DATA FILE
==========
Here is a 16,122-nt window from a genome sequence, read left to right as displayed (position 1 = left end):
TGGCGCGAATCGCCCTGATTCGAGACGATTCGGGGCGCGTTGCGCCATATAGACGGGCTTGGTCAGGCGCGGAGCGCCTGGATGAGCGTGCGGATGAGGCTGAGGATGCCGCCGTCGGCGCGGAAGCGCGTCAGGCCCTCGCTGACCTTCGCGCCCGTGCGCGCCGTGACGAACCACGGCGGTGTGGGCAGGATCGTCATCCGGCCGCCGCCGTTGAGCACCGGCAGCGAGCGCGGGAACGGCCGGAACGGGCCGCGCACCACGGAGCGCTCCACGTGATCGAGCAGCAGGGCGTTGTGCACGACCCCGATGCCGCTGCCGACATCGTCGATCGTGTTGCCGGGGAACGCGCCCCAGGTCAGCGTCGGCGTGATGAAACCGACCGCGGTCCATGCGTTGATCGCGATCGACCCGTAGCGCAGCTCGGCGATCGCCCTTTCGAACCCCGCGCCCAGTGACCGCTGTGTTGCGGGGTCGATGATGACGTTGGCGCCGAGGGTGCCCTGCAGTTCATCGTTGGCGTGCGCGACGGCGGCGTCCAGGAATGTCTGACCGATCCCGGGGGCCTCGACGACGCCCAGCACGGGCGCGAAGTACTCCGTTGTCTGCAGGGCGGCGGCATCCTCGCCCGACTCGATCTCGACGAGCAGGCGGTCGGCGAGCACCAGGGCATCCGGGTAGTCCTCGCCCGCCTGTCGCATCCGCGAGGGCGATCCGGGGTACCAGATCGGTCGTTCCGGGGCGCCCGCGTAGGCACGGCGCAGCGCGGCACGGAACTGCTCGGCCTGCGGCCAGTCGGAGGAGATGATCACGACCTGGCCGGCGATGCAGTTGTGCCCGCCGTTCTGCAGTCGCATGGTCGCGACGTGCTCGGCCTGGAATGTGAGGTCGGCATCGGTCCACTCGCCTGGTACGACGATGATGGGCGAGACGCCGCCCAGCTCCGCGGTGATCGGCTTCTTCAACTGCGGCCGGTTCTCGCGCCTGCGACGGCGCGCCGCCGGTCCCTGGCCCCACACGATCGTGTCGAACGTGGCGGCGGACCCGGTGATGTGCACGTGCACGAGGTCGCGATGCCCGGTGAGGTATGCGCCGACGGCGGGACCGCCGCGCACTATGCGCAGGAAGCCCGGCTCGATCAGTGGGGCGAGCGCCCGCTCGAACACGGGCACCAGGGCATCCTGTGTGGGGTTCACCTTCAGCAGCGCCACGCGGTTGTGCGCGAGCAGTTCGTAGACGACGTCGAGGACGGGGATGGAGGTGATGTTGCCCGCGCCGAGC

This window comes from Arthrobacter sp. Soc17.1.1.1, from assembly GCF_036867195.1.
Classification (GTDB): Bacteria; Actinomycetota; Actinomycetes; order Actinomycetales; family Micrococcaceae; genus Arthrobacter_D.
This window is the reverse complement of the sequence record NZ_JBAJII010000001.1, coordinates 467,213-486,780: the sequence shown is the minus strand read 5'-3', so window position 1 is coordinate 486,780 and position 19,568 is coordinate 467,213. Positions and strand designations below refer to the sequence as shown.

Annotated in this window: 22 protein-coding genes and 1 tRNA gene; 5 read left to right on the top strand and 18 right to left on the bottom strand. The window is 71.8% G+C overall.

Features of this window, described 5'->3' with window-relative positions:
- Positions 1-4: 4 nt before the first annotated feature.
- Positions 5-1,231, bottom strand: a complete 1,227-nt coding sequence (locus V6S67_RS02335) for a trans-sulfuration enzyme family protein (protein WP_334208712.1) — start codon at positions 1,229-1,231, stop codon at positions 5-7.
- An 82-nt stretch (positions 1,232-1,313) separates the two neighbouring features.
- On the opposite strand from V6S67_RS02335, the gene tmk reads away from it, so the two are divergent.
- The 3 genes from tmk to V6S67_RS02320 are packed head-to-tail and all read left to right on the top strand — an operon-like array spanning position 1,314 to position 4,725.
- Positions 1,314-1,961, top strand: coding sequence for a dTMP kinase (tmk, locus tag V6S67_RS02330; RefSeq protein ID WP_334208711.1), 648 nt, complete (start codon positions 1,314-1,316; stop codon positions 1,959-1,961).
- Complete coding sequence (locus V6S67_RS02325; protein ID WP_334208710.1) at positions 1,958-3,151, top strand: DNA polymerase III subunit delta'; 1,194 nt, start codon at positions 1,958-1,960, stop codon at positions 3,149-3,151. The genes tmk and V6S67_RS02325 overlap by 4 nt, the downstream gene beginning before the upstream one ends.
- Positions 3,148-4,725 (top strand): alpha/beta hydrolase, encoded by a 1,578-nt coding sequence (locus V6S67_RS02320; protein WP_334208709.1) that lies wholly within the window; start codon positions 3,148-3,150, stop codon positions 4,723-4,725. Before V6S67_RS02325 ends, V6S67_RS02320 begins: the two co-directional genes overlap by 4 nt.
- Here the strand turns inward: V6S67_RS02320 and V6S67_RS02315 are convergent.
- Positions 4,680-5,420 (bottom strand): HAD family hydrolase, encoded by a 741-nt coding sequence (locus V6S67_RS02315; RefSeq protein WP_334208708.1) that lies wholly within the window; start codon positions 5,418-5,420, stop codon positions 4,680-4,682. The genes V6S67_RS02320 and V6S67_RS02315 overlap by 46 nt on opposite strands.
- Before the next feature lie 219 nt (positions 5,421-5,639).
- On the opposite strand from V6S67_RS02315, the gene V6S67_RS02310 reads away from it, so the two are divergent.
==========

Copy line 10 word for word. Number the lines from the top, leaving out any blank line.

- An 82-nt stretch (positions 1,232-1,313) separates the two neighbouring features.